In the past, reverse osmosis purification systems have been designed to include a tap water inflow control valve responsive to filling of the storage reservoir, in order to reduce excessive water waste. More specifically, purification systems have been developed to incorporate a shut-off valve responsive to the pressure within a pressurized storage reservoir to halt tap water inflow to the system when the reservoir is filled. See, for example, U.S. Pat. No. 4,776,952. Other purification systems of the type having an unpressurized storage reservoir have included float-operated solenoid valves responsive to reservoir water level to halt tap water inflow when the reservoir reaches a substantially filled condition. Such electric solenoid devices are, however, relatively costly and include metal components which are conducive to corrosion-caused malfunction resulting in reservoir overflows.
The present invention relates to an improved and relatively cost efficient yet highly reliable mechanical float valve assembly for use in regulating tap water inflow to a purification system in response to the water level within a storage reservoir.
In accordance with the invention, an improved float valve assembly is provided for controlling water inflow to a water purification system, such as a purification system including a reverse osmosis module, in response to the water level within a storage reservoir. The float valve assembly comprises a valve unit defining a flow path from a tap water supply or the like to the reverse osmosis module, with a pair of primary and secondary valves mounted in series along said flow path. The primary and secondary valves are respectively operated by primary and secondary floats positioned within the reservoir for vertical displacement in response to rising and falling reservoir water level. The primary valve provides primary on-off regulation of water inflow to the purification module, while the secondary valve provides a backstop shut-off function in the event of primary valve malfunction.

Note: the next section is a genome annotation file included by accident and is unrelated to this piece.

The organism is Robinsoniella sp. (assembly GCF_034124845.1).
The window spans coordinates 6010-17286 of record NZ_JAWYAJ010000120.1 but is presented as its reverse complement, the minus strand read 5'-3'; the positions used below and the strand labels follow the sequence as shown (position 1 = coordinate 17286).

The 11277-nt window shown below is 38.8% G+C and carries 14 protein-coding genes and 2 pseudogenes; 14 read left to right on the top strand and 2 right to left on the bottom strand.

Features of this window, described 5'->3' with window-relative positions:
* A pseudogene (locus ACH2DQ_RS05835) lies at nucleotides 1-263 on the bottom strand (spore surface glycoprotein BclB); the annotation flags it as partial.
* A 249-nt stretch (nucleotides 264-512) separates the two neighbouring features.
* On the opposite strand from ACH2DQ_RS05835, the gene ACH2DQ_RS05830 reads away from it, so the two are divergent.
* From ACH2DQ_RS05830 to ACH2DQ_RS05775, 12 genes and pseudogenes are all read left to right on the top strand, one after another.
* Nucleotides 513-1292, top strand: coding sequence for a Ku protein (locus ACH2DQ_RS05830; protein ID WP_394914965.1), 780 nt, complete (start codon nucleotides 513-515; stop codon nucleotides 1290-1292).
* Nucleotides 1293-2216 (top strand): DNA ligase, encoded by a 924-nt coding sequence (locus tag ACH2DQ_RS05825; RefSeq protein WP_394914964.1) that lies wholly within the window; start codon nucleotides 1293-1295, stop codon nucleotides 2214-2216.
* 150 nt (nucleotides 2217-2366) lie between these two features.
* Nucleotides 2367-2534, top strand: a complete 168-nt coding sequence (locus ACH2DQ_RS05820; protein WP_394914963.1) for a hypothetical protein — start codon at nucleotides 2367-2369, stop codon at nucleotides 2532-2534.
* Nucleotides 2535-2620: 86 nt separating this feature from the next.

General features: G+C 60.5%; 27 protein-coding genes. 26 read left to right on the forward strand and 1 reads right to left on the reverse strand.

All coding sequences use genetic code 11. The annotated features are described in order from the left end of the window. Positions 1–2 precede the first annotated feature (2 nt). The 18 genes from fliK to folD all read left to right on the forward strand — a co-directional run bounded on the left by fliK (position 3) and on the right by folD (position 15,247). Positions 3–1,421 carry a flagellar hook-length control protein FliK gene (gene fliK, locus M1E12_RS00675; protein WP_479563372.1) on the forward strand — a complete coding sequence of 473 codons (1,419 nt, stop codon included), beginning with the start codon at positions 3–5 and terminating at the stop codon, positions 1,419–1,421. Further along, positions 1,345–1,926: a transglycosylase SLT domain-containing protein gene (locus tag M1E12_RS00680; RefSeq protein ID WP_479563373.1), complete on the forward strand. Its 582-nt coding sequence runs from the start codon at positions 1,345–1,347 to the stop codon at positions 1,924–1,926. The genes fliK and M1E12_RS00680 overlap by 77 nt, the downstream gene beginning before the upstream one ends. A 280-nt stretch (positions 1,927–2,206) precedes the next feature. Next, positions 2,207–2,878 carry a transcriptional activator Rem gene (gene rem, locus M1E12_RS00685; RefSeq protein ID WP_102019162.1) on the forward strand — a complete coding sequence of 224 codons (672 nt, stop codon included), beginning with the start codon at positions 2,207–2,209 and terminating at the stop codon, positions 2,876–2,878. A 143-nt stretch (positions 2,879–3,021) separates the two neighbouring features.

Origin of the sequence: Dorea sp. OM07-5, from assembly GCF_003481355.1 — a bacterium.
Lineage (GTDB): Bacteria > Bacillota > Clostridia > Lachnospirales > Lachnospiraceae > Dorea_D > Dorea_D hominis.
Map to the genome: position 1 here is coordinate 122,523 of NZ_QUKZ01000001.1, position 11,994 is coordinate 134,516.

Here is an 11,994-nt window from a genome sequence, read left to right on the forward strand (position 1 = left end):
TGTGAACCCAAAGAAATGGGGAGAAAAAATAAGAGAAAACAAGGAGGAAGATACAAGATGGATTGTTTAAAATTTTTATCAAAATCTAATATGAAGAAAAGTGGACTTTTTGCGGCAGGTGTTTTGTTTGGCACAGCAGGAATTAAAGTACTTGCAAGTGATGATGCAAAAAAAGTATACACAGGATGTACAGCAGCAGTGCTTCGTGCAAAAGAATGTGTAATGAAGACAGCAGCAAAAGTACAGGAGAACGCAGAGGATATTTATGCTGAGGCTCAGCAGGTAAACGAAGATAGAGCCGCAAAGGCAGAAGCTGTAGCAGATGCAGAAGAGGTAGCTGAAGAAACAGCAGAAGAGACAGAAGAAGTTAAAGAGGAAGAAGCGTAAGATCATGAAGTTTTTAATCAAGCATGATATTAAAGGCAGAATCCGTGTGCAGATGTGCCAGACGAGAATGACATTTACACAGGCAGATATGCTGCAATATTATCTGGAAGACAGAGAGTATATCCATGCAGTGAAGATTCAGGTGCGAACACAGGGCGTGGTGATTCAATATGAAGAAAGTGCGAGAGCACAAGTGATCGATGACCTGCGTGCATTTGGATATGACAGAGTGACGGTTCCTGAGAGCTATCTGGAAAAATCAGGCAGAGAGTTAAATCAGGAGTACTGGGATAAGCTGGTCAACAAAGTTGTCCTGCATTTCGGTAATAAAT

In the preferred form, the flow path extends vertically through the valve unit, and the primary and secondary valves are mounted along said flow path so that the primary valve is disposed vertically below the secondary valve. With this geometry, the primary valve is operated by the associated primary float to provide normal on-off regulation of water inflow to the purification module while the secondary valve remains in an open position. In the event of primary valve malfunction, the reservoir water level will rise at least slightly above an upper limit sufficient to otherwise close the primary valve, whereupon the secondary float responds to such increased water level to displace the secondary valve to the closed position. In a preferred arrangement, a valve seat associated with the secondary valve is sized to insure that the secondary valve remains in the closed position in response to tap water pressure, upon subsequent descent of the reservoir water level, and a manually operable reset button is provided for manually re-opening the secondary valve.